Both these designs also inspired preamplifying circuits based on the same topologies, giving us Bride of Zen (Audio Amateur 4/94) and Bride of Son of Zen (Audio Electronics 5/97).
Some of the DIYers who built the Zen Amp were put off by the complexity of having a constant current source comprised of two additional transistors and several resistors. However a constant current source can be replaced by a high power resistor in the Zen Amp, if you are willing to use a higher supply voltage and a resistor with high enough value to simulate a constant current source for practical purposes.
At the same time, others complained of the difficulty of obtaining the high power resistors required for the Son of Zen. I get a few such complaints, but they have been a source of inspiration.
And so the light came on and I had a bright idea: A light bulb is a power resistor which is conveniently obtained and which can dissipate large amounts of power without a heat sink. So what kind of light bulb might be appropriate?
requires a signal source which is direct coupled and which can sink about 4 mA, and a load which doesn't mind 12 volts of DC. These conditions can be met in quite a few cases, but are not to be counted on for most systems.
Another limitation is that the AC gain setting is the same as the DC bias point, and it is often convenient to be able to separate these two settings.
Figure 5 shows a real schematic which remedies these shortcomings. The supply voltage is made quieter by inductor L1 and capacitor C3 which remove noise from whatever supply is represented by V+. C2 capacitively couples the input so that we don't have to worry about the DC characteristic of the signal source. C1 capacitively couples the output to the speaker so the woofer cone doesn't fall out onto the floor. R1 and R2 are still there, and they set the DC bias point of the MOSFET Q1. A potentiometer P1 (Digikey 381N252-ND) and two new resistors R3 and R4 set the AC gain of the amplifier, which is variable from approximately -20 to +20 dB referenced to the input voltage. The feedback loop represented by this potentiometer encloses the input and output capacitors of the amplifier and imposes correction on distortion they introduce, in addition to distortion offered by the MOSFET, the light bulb, and noise from the power supply. R3 and R4 have been introduced to limit the lowest possible impedance that can be seen by the Gate of Q1 to avoid parasitic oscillation.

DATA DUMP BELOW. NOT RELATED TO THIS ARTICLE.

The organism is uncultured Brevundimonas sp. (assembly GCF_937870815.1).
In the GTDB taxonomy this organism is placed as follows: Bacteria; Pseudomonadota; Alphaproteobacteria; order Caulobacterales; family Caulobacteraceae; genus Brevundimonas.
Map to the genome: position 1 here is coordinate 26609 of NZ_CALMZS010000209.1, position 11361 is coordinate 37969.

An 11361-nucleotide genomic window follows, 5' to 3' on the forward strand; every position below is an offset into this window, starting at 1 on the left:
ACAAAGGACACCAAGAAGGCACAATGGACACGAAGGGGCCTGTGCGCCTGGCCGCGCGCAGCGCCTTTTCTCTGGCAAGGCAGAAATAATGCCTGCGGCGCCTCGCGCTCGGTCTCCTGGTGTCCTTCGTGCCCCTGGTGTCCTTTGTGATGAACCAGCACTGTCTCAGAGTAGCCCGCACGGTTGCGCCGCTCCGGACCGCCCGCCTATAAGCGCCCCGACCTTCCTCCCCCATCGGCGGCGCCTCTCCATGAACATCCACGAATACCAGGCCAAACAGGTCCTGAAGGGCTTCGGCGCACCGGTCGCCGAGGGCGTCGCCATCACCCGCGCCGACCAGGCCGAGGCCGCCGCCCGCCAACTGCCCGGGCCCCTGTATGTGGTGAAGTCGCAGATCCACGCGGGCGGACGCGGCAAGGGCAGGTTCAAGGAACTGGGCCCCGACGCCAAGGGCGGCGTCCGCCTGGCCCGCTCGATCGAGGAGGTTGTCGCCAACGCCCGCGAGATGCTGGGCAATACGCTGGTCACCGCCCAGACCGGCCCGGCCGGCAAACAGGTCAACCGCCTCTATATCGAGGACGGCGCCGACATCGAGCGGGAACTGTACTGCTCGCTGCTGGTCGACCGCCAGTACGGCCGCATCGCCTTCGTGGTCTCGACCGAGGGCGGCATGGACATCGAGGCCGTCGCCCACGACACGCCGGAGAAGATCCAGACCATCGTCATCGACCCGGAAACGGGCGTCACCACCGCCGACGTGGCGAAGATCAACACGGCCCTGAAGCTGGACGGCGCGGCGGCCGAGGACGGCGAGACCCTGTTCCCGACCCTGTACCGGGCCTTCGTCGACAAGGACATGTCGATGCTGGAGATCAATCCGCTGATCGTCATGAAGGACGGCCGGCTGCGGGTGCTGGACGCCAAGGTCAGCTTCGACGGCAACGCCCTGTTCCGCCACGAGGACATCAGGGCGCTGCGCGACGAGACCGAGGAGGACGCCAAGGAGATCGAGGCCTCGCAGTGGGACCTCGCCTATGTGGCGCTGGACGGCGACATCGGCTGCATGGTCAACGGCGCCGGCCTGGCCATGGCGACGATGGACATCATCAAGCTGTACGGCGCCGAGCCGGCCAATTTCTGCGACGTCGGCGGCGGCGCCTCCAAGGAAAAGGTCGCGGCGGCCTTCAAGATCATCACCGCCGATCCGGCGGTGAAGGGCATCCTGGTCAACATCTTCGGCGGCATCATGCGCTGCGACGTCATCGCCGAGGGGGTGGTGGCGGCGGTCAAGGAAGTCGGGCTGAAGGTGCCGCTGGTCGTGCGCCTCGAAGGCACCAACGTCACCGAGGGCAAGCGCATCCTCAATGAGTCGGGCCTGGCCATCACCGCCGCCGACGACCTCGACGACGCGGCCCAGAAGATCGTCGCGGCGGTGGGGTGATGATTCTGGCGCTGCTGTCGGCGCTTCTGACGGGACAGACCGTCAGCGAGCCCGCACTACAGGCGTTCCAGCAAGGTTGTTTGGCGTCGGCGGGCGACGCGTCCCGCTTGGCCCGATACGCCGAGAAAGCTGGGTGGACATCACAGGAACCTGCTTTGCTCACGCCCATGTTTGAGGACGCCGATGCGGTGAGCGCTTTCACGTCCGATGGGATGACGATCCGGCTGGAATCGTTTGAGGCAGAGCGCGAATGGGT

For you rabid audiophiles out there, the electrolytic capacitors are bypassed with 3 uF film types. I used 3 uF Axons from Orca Designs (www.orcadesign.com), but you can get comparable Panasonic parts from Digikey (www.digikey.com)